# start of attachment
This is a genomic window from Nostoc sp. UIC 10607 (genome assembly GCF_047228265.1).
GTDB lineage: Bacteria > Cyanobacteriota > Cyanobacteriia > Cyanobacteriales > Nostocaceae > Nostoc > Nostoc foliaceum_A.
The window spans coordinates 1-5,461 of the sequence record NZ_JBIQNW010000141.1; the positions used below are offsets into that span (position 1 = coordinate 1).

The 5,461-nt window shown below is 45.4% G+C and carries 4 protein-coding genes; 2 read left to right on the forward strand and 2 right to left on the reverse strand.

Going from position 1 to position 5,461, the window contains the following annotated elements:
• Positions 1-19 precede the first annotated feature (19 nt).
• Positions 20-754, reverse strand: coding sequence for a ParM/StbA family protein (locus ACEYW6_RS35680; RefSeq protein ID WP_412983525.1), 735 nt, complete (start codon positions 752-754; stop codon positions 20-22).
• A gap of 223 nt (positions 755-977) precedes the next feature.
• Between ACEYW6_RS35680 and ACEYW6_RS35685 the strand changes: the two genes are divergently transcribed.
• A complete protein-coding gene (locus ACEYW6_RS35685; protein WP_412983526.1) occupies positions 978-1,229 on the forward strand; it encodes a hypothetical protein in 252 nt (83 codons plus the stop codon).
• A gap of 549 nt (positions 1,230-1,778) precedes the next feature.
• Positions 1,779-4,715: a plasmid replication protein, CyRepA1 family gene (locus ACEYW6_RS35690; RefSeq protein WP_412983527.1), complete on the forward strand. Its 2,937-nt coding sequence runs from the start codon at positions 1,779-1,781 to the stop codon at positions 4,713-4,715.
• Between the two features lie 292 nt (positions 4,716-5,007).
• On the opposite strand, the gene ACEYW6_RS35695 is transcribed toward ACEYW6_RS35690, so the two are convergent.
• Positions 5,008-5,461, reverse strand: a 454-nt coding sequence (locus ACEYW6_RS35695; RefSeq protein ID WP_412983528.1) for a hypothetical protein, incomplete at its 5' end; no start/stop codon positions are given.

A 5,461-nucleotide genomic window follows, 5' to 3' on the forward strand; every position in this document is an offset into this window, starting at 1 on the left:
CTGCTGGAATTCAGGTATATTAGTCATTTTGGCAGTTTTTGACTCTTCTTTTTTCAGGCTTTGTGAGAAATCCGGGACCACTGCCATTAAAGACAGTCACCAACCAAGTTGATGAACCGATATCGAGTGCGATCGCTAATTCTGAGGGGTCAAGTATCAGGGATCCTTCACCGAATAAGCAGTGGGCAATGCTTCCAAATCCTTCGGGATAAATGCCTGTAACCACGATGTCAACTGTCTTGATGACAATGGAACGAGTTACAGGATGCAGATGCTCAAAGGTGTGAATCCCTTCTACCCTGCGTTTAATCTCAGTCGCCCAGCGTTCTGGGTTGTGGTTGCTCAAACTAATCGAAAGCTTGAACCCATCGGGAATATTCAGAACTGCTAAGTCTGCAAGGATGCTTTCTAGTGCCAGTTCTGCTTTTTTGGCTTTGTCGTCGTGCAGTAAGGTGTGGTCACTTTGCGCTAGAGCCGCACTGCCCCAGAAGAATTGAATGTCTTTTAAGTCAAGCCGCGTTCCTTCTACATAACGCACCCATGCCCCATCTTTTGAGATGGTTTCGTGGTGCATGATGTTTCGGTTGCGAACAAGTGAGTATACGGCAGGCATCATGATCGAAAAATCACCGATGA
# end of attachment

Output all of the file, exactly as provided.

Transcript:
This is a genomic window from Nostoc sp. UIC 10607 (genome assembly GCF_047228265.1).
GTDB lineage: Bacteria > Cyanobacteriota > Cyanobacteriia > Cyanobacteriales > Nostocaceae > Nostoc > Nostoc foliaceum_A.
The window spans coordinates 1-5,461 of the sequence record NZ_JBIQNW010000141.1; the positions used below are offsets into that span (position 1 = coordinate 1).

The 5,461-nt window shown below is 45.4% G+C and carries 4 protein-coding genes; 2 read left to right on the forward strand and 2 right to left on the reverse strand.

Going from position 1 to position 5,461, the window contains the following annotated elements:
• Positions 1-19 precede the first annotated feature (19 nt).
• Positions 20-754, reverse strand: coding sequence for a ParM/StbA family protein (locus ACEYW6_RS35680; RefSeq protein ID WP_412983525.1), 735 nt, complete (start codon positions 752-754; stop codon positions 20-22).
• A gap of 223 nt (positions 755-977) precedes the next feature.
• Between ACEYW6_RS35680 and ACEYW6_RS35685 the strand changes: the two genes are divergently transcribed.
• A complete protein-coding gene (locus ACEYW6_RS35685; protein WP_412983526.1) occupies positions 978-1,229 on the forward strand; it encodes a hypothetical protein in 252 nt (83 codons plus the stop codon).
• A gap of 549 nt (positions 1,230-1,778) precedes the next feature.
• Positions 1,779-4,715: a plasmid replication protein, CyRepA1 family gene (locus ACEYW6_RS35690; RefSeq protein WP_412983527.1), complete on the forward strand. Its 2,937-nt coding sequence runs from the start codon at positions 1,779-1,781 to the stop codon at positions 4,713-4,715.
• Between the two features lie 292 nt (positions 4,716-5,007).
• On the opposite strand, the gene ACEYW6_RS35695 is transcribed toward ACEYW6_RS35690, so the two are convergent.
• Positions 5,008-5,461, reverse strand: a 454-nt coding sequence (locus ACEYW6_RS35695; RefSeq protein ID WP_412983528.1) for a hypothetical protein, incomplete at its 5' end; no start/stop codon positions are given.

A 5,461-nucleotide genomic window follows, 5' to 3' on the forward strand; every position in this document is an offset into this window, starting at 1 on the left:
CTGCTGGAATTCAGGTATATTAGTCATTTTGGCAGTTTTTGACTCTTCTTTTTTCAGGCTTTGTGAGAAATCCGGGACCACTGCCATTAAAGACAGTCACCAACCAAGTTGATGAACCGATATCGAGTGCGATCGCTAATTCTGAGGGGTCAAGTATCAGGGATCCTTCACCGAATAAGCAGTGGGCAATGCTTCCAAATCCTTCGGGATAAATGCCTGTAACCACGATGTCAACTGTCTTGATGACAATGGAACGAGTTACAGGATGCAGATGCTCAAAGGTGTGAATCCCTTCTACCCTGCGTTTAATCTCAGTCGCCCAGCGTTCTGGGTTGTGGTTGCTCAAACTAATCGAAAGCTTGAACCCATCGGGAATATTCAGAACTGCTAAGTCTGCAAGGATGCTTTCTAGTGCCAGTTCTGCTTTTTTGGCTTTGTCGTCGTGCAGTAAGGTGTGGTCACTTTGCGCTAGAGCCGCACTGCCCCAGAAGAATTGAATGTCTTTTAAGTCAAGCCGCGTTCCTTCTACATAACGCACCCATGCCCCATCTTTTGAGATGGTTTCGTGGTGCATGATGTTTCGGTTGCGAACAAGTGAGTATACGGCAGGCATCATGATCGAAAAATCACCGATGA